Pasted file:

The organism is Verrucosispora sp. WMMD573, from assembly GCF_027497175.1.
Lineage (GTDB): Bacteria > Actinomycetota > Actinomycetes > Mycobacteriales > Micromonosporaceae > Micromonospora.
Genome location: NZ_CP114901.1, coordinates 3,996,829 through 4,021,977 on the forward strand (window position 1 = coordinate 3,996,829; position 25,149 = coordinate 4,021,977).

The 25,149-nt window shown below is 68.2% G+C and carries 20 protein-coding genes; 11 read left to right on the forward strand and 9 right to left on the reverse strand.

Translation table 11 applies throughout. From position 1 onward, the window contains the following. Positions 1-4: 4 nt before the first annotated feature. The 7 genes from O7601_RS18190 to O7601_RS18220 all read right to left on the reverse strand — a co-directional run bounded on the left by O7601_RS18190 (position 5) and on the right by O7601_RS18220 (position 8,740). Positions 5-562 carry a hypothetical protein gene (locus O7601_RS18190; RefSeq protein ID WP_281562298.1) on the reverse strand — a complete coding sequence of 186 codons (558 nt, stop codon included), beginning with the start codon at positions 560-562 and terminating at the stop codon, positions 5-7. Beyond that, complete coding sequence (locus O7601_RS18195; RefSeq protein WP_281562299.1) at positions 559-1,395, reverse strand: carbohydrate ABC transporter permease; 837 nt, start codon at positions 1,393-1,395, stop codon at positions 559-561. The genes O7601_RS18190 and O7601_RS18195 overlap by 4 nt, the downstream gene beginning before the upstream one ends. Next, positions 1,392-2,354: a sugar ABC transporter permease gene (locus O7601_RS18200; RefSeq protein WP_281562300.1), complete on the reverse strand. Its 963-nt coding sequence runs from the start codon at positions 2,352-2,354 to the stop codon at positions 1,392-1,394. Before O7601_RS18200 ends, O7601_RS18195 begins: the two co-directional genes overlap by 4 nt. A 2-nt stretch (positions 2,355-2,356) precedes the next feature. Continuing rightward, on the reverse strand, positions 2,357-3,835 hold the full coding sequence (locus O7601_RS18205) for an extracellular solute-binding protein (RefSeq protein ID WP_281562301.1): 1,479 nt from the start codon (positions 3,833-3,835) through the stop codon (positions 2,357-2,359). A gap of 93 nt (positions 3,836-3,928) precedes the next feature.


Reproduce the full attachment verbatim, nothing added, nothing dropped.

The organism is Verrucosispora sp. WMMD573, from assembly GCF_027497175.1.
Lineage (GTDB): Bacteria > Actinomycetota > Actinomycetes > Mycobacteriales > Micromonosporaceae > Micromonospora.
Genome location: NZ_CP114901.1, coordinates 3,996,829 through 4,021,977 on the forward strand (window position 1 = coordinate 3,996,829; position 25,149 = coordinate 4,021,977).

The 25,149-nt window shown below is 68.2% G+C and carries 20 protein-coding genes; 11 read left to right on the forward strand and 9 right to left on the reverse strand.

Translation table 11 applies throughout. From position 1 onward, the window contains the following. Positions 1-4: 4 nt before the first annotated feature. The 7 genes from O7601_RS18190 to O7601_RS18220 all read right to left on the reverse strand — a co-directional run bounded on the left by O7601_RS18190 (position 5) and on the right by O7601_RS18220 (position 8,740). Positions 5-562 carry a hypothetical protein gene (locus O7601_RS18190; RefSeq protein ID WP_281562298.1) on the reverse strand — a complete coding sequence of 186 codons (558 nt, stop codon included), beginning with the start codon at positions 560-562 and terminating at the stop codon, positions 5-7. Beyond that, complete coding sequence (locus O7601_RS18195; RefSeq protein WP_281562299.1) at positions 559-1,395, reverse strand: carbohydrate ABC transporter permease; 837 nt, start codon at positions 1,393-1,395, stop codon at positions 559-561. The genes O7601_RS18190 and O7601_RS18195 overlap by 4 nt, the downstream gene beginning before the upstream one ends. Next, positions 1,392-2,354: a sugar ABC transporter permease gene (locus O7601_RS18200; RefSeq protein WP_281562300.1), complete on the reverse strand. Its 963-nt coding sequence runs from the start codon at positions 2,352-2,354 to the stop codon at positions 1,392-1,394. Before O7601_RS18200 ends, O7601_RS18195 begins: the two co-directional genes overlap by 4 nt. A 2-nt stretch (positions 2,355-2,356) precedes the next feature. Continuing rightward, on the reverse strand, positions 2,357-3,835 hold the full coding sequence (locus O7601_RS18205) for an extracellular solute-binding protein (RefSeq protein ID WP_281562301.1): 1,479 nt from the start codon (positions 3,833-3,835) through the stop codon (positions 2,357-2,359). A gap of 93 nt (positions 3,836-3,928) precedes the next feature.